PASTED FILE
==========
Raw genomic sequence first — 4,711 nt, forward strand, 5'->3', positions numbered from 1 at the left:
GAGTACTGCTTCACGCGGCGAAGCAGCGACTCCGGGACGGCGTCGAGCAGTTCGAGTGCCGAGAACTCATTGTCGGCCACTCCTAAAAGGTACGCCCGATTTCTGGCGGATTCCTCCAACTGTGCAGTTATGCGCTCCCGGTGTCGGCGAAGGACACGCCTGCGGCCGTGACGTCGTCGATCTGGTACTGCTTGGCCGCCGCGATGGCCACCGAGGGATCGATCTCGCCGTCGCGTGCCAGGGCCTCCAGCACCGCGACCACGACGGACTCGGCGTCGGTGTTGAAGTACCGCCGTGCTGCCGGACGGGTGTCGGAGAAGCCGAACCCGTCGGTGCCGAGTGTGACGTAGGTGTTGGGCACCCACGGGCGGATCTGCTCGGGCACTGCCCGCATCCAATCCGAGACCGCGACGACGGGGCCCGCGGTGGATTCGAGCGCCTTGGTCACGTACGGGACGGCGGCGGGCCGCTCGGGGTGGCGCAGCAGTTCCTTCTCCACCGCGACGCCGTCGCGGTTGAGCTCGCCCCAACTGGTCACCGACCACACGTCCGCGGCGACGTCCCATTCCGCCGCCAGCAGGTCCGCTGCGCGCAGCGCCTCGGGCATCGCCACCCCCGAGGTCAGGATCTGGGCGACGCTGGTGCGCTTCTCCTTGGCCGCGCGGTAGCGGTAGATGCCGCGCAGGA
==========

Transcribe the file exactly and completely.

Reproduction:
Raw genomic sequence first — 4,711 nt, forward strand, 5'->3', positions numbered from 1 at the left:
GAGTACTGCTTCACGCGGCGAAGCAGCGACTCCGGGACGGCGTCGAGCAGTTCGAGTGCCGAGAACTCATTGTCGGCCACTCCTAAAAGGTACGCCCGATTTCTGGCGGATTCCTCCAACTGTGCAGTTATGCGCTCCCGGTGTCGGCGAAGGACACGCCTGCGGCCGTGACGTCGTCGATCTGGTACTGCTTGGCCGCCGCGATGGCCACCGAGGGATCGATCTCGCCGTCGCGTGCCAGGGCCTCCAGCACCGCGACCACGACGGACTCGGCGTCGGTGTTGAAGTACCGCCGTGCTGCCGGACGGGTGTCGGAGAAGCCGAACCCGTCGGTGCCGAGTGTGACGTAGGTGTTGGGCACCCACGGGCGGATCTGCTCGGGCACTGCCCGCATCCAATCCGAGACCGCGACGACGGGGCCCGCGGTGGATTCGAGCGCCTTGGTCACGTACGGGACGGCGGCGGGCCGCTCGGGGTGGCGCAGCAGTTCCTTCTCCACCGCGACGCCGTCGCGGTTGAGCTCGCCCCAACTGGTCACCGACCACACGTCCGCGGCGACGTCCCATTCCGCCGCCAGCAGGTCCGCTGCGCGCAGCGCCTCGGGCATCGCCACCCCCGAGGTCAGGATCTGGGCGACGCTGGTGCGCTTCTCCTTGGCCGCGCGGTAGCGGTAGATGCCGCGCAGGA